One of the first writer/dog relationships that came to mind was John Steinbeck and his dog Charley. In his book, Travels with Charley: In Search of America, Steinbeck recounted tales of a 1960 road trip he made with Charley, a French standard poodle, as they traveled in a specially-made camper around the United States.
Maureen Adams wrote a book about authors and their dogs. In her book, Shaggy Muses, she looks at the lives of five women and their dogs, including Virgina Woolf, Emily Dickinson, Elizabeth Barrett Browning, Edith Wharton, and Emily Bronte.
For fun, take a look at the links below to view several photos of authors and their dogs. The New York Social Diary link contains photos taken by Jill Krementz showing writers such as Amy Tan, Kurt Vonnegut, Stephen King, and other authors with their dogs. The second link is a photo of William Faulkner and his dogs.
Cats also have established their place as companions to authors.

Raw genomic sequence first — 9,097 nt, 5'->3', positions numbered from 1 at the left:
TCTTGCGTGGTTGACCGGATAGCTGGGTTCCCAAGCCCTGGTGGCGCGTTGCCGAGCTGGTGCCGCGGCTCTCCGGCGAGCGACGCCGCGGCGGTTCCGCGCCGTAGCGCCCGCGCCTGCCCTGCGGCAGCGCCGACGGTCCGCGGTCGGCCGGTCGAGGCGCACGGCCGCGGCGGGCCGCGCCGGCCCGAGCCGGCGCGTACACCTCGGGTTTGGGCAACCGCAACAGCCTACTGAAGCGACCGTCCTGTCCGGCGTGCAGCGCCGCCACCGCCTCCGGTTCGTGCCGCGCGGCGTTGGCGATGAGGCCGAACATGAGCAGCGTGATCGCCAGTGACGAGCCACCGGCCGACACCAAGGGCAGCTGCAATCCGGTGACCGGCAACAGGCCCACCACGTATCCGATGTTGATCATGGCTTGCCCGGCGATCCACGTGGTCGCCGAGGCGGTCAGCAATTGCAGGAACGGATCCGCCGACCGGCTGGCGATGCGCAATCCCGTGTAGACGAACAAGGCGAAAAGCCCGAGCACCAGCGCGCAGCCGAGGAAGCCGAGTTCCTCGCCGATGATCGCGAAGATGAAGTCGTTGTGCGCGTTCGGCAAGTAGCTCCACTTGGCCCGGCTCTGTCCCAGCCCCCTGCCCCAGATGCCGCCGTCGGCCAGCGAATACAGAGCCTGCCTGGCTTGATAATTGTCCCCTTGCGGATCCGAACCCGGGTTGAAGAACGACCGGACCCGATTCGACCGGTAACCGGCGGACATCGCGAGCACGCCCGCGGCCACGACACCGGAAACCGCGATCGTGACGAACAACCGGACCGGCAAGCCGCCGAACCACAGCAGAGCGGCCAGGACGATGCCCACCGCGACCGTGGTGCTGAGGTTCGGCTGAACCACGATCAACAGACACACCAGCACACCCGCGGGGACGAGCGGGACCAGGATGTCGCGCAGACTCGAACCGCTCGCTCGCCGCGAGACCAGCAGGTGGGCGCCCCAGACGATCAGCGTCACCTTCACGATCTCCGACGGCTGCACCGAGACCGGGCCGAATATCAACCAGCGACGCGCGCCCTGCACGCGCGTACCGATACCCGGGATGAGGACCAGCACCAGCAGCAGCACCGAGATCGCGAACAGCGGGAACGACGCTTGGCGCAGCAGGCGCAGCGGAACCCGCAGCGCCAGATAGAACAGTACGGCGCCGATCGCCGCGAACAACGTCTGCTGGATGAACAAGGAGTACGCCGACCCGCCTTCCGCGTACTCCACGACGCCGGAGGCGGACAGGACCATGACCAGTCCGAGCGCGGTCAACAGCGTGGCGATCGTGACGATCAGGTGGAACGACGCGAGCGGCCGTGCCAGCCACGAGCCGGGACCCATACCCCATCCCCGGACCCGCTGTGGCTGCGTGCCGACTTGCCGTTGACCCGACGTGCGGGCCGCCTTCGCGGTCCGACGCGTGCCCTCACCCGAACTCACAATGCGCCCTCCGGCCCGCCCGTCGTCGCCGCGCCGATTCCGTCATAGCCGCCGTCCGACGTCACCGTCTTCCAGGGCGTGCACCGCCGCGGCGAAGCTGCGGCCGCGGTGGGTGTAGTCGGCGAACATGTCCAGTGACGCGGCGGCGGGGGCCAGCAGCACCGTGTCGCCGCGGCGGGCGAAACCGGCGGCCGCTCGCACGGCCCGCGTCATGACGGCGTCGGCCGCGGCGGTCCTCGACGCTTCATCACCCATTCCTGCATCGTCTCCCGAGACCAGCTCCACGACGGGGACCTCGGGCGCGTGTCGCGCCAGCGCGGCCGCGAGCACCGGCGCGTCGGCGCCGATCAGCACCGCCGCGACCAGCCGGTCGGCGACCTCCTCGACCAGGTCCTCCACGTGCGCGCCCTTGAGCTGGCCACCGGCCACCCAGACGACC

The site Writers and Kitties displays page after page of photographs of writers and their cats, such as these photos of Aldous Huxley and William Carlos Williams. Be sure to check out this wonderful site.
Like authors' dogs, the cats of some writers have also found their way into their owner’s work. For example, the cats of T. S. Elliot and his book of light verse, Old Possum’s Book of Practical Cats, which in turn, inspired Andrew Lloyd Webber’s musical Cats.
Here is the last verse of his poem, The Naming of Cats, which you may also remember from the musical:
When you notice a cat in profound meditation,
The reason, I tell you, is always the same:
His mind is engaged in a rapt contemplation
Of the thought, of the thought, of the thought of his name:
His ineffable effable
Deep and inscrutable singular Name.
As a cat lover, I like what Canadian novelist Robertson Davies said about cats:
Authors like cats because they are such quiet, lovable, wise
creatures–and cats like authors for the same reasons.
Whether dog or cat, pets can provide a calming effect to some writers. I know I love it when my cat, Midnight, curls up next to me when I am writing. She never worries me with structure, theme, or editing questions; she simply likes to be fed, pet, and to sleep quietly somewhere near.